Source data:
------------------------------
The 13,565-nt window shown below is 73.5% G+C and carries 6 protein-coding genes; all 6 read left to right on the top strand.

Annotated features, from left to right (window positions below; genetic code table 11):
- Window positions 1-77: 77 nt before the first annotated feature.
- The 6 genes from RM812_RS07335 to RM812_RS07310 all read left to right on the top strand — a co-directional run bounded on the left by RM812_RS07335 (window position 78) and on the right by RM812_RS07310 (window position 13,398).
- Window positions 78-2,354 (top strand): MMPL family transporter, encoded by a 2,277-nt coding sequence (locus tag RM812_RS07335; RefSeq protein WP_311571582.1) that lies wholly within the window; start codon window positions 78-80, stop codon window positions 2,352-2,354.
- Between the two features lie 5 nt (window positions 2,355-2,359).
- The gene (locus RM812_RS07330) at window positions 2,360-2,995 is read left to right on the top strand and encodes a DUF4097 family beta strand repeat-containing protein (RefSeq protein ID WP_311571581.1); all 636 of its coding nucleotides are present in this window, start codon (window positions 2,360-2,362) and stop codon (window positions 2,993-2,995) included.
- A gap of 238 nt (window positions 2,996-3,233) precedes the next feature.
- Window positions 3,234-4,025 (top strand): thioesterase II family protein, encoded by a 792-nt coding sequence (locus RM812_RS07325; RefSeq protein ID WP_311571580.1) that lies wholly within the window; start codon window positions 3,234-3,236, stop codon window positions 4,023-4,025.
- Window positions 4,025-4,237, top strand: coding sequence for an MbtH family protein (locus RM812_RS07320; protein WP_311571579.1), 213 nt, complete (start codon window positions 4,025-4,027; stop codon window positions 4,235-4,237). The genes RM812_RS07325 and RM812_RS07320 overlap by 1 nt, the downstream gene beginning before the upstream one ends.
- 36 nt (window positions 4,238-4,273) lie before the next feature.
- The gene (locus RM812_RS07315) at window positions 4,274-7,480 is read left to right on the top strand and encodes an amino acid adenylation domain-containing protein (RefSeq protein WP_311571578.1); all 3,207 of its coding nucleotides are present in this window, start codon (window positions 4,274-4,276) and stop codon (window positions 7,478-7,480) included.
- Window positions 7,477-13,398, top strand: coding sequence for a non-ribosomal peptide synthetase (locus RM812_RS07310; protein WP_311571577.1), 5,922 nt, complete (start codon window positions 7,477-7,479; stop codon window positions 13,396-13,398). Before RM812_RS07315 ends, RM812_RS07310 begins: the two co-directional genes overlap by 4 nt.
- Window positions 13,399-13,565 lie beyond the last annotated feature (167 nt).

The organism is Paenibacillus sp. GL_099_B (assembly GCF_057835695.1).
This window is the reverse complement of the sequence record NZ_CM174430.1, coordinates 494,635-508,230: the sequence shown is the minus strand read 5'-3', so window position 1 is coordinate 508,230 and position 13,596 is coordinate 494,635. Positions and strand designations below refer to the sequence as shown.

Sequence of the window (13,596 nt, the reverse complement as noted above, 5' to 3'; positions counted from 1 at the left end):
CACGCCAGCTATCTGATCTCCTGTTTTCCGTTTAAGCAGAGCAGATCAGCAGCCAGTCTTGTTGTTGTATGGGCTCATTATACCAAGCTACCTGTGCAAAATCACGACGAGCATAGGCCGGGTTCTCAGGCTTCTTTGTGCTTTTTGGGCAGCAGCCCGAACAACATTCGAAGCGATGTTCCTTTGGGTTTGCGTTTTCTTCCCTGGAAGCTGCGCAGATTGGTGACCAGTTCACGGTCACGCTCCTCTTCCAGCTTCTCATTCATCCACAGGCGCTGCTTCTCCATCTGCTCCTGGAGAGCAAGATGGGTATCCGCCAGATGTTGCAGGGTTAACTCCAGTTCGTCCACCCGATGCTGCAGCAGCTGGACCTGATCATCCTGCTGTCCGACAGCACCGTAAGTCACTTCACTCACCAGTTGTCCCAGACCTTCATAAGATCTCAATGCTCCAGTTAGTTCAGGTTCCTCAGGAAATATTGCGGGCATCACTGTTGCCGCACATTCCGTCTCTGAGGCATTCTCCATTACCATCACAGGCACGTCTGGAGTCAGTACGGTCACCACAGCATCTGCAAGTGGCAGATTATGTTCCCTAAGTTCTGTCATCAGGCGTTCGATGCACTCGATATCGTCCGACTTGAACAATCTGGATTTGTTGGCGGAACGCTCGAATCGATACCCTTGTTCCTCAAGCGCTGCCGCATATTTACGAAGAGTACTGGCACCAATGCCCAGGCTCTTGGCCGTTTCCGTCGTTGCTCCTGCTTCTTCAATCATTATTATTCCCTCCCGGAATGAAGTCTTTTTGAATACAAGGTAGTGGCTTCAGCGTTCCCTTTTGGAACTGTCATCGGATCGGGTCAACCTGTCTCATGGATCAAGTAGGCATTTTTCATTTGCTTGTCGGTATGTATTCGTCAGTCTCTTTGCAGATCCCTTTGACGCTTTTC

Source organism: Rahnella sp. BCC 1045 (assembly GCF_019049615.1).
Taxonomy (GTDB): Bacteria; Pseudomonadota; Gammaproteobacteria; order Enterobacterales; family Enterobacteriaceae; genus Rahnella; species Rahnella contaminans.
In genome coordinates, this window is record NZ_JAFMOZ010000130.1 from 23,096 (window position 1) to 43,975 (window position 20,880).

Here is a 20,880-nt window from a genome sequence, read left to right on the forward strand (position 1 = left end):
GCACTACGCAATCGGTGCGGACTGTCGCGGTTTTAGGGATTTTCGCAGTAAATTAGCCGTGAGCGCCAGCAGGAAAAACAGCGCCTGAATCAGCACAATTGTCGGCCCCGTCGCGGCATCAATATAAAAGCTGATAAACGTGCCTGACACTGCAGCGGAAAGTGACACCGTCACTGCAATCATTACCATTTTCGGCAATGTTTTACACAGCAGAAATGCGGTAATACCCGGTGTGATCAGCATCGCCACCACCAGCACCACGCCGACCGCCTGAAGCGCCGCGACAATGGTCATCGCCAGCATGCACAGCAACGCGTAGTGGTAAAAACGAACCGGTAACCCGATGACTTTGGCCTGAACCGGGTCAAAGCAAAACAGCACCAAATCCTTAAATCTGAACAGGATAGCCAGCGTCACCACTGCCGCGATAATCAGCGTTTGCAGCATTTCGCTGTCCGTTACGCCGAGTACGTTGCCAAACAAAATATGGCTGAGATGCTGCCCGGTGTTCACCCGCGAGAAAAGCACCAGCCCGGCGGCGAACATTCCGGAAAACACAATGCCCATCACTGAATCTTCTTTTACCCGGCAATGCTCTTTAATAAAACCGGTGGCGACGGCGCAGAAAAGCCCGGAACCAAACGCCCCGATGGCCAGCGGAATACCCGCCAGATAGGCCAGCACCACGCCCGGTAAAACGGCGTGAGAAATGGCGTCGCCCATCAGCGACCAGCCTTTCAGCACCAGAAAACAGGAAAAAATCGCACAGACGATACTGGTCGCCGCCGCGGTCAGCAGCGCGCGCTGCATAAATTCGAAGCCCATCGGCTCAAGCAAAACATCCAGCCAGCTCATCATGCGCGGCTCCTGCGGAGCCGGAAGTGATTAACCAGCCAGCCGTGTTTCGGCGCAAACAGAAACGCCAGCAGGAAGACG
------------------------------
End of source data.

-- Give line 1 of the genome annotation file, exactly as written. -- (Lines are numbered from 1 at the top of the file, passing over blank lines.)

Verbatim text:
The 13,565-nt window shown below is 73.5% G+C and carries 6 protein-coding genes; all 6 read left to right on the top strand.